And North Carolina exercised its authority to provide greater state protection for its wetlands until June 27, 2023.  On that date, the North Carolina General Assembly overrode a gubernatorial veto to pass Senate Bill 582, entitled "An Act to Make Various Changes to the Agricultural and Wastewater Laws of the State" (the "2023 NC Farm Act"). The 2023 NC Farm Act restricts the state definition of "wetlands" to those "that are waters of the United States as defined by 33 C.F.R. § 328.3 and 40 C.F.R. § 230.3," i.e., only those WOTUS regulated by the Agencies. The General Assembly directed the Environmental Management Commission ("EMC"), the state rule-making authority, to implement this definition of "wetlands" until the EMC formally adopts a permanent rule to amend the existing definition of wetlands. Until then, wetlands in North Carolina are only those the federal government recognizes and protects as WOTUS, unless a state statute (for example, the Coastal Area Management Act) specifically provides otherwise.

The combination of the Sackett opinion, the 2023 NC Farm Act, and the Sackett Rule cast doubt as to whether the state's isolated wetlands rules remained in effect, despite having a separate regulatory definition that was not by the 2023 Farm Act.  The EMC Chair requested the North Carolina Department of Environmental Quality ("NCDEQ") to advise on the assimilation of federal and state definitions.  At the EMC's meeting in September, the NCDEQ Division of Water Resources ("DWR") provided an update to the regulated community. It also issued a public notice regarding the implementation of the revised definition of wetlands in the 2023 NC Farm Act, including the following:

Questions remain as to the specifics of North Carolina's regulatory jurisdiction of wetlands as State waters. The 2023 NC Farm Bill was introduced before the Sackett opinion was released.  And given the breadth of Sackett, the Bill's proponents may not have intended the resulting consequences. The filling of unregulated wetlands may result in reduced floodwater mitigation and stormwater filtration, affecting surface water quality and other ecological functions. Counties bearing the brunt of storm impacts increasingly caused by climate change have made gains in resiliency planning.  But those gains may be reduced or eliminated if policymakers do not address the potential loss of wetlands in those counties.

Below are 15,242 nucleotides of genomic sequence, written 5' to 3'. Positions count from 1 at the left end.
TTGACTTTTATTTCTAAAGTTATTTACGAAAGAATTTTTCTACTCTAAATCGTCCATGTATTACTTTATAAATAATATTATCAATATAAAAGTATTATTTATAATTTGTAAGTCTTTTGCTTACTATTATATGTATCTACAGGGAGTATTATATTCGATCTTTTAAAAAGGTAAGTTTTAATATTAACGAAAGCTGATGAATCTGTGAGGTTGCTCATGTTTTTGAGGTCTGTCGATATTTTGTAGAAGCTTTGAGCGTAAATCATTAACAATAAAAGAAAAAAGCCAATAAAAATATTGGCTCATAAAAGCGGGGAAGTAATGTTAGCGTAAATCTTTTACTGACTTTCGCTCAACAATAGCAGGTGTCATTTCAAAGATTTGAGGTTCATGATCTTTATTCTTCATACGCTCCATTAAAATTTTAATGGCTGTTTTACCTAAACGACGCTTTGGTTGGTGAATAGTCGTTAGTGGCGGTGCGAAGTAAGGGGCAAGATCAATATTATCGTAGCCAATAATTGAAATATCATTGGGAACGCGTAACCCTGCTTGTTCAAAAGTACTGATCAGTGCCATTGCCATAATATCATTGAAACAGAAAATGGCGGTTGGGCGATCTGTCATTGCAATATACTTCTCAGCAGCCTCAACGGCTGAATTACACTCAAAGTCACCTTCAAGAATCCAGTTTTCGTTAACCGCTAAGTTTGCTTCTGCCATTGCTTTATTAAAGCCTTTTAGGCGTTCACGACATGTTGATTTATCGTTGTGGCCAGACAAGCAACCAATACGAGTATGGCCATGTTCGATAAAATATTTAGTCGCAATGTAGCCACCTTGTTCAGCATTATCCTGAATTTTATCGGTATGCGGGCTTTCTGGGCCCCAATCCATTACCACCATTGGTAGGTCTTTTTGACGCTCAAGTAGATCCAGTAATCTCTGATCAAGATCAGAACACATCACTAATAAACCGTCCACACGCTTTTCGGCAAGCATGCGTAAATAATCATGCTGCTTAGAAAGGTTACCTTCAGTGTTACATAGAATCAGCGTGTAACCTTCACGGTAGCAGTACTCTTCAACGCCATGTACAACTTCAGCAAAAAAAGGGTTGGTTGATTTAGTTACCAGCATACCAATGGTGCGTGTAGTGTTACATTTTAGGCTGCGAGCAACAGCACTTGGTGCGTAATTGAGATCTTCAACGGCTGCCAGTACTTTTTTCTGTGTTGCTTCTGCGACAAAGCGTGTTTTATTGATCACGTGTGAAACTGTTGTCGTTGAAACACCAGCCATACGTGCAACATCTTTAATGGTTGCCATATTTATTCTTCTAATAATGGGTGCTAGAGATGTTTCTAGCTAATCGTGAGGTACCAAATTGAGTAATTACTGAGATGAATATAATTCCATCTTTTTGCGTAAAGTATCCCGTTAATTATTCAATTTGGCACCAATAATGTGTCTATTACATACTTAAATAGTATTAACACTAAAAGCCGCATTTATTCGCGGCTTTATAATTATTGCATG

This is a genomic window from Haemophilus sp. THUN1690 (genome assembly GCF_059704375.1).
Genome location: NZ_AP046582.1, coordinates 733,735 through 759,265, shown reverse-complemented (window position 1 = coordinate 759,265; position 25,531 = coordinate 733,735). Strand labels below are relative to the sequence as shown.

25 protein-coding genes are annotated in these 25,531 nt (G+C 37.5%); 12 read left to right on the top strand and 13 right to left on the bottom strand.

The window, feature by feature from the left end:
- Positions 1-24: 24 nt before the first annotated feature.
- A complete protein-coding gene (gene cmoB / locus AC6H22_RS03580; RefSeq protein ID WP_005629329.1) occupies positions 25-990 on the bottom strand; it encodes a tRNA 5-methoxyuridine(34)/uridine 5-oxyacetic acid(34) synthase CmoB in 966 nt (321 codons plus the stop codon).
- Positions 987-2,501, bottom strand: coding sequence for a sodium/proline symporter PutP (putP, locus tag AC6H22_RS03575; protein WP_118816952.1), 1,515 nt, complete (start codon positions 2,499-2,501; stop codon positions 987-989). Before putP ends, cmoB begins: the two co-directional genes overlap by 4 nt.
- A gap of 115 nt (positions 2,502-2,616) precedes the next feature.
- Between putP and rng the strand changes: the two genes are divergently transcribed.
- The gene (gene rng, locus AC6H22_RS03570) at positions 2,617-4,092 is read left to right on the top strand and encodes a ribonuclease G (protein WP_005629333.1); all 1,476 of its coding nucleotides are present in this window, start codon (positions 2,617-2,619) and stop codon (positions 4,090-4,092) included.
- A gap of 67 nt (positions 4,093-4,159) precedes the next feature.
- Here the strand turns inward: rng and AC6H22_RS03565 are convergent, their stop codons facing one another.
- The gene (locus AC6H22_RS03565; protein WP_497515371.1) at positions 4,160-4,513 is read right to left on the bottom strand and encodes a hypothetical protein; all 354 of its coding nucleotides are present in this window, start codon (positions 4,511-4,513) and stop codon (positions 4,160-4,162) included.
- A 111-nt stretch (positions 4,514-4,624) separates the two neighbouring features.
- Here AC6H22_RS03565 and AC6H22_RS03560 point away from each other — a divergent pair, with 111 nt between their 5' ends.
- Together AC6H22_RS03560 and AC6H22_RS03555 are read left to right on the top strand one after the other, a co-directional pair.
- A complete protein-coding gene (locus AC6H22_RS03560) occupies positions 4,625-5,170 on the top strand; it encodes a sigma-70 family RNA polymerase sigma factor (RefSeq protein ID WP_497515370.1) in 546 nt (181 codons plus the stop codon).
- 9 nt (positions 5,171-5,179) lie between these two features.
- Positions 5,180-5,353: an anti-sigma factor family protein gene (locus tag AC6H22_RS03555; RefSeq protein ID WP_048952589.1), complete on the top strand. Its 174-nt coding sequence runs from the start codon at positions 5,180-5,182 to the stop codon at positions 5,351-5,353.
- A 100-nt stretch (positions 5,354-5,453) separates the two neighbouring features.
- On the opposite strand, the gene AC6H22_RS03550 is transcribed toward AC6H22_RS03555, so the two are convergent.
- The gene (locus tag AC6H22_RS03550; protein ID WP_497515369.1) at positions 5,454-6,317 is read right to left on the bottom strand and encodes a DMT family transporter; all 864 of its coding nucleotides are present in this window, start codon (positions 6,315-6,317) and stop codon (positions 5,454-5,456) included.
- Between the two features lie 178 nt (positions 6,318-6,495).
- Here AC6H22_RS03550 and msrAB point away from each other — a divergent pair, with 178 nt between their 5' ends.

Navigating Uncharted WOTUS

Despite the uncertainty cast over wetlands by Sackett, the 2023 NC Farm Act, and the Sackett Rule, it's important to remember that the CWA has four other categories of protected waters. And several state laws continue to apply to activities impacting wetlands even if CWA Section 404 permit requirements do not. These include the Sedimentation and Pollution Control Act with respect to enforcement actions for land-disturbing activities and the Coastal Area Management Act for development activities in coastal counties. Since the 2023 Rule was not before the Sackett Court, the conforming Sackett Rule may be exposed to challenges.  Expect to see more guidance from the Agencies as the USACE makes jurisdictional determinations in the field.  Landowners will need to identify the water features on their property to understand what federal and state regulatory programs are at play beyond Section 404 of the CWA. Strategies to manage uncertainty include working with a professional team to consider: preliminary versus approved jurisdictional determinations; state and local requirements; avoidance opportunities; and development plans with built-in flexibility. 

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National Law Review, Volumess XIII, Number 314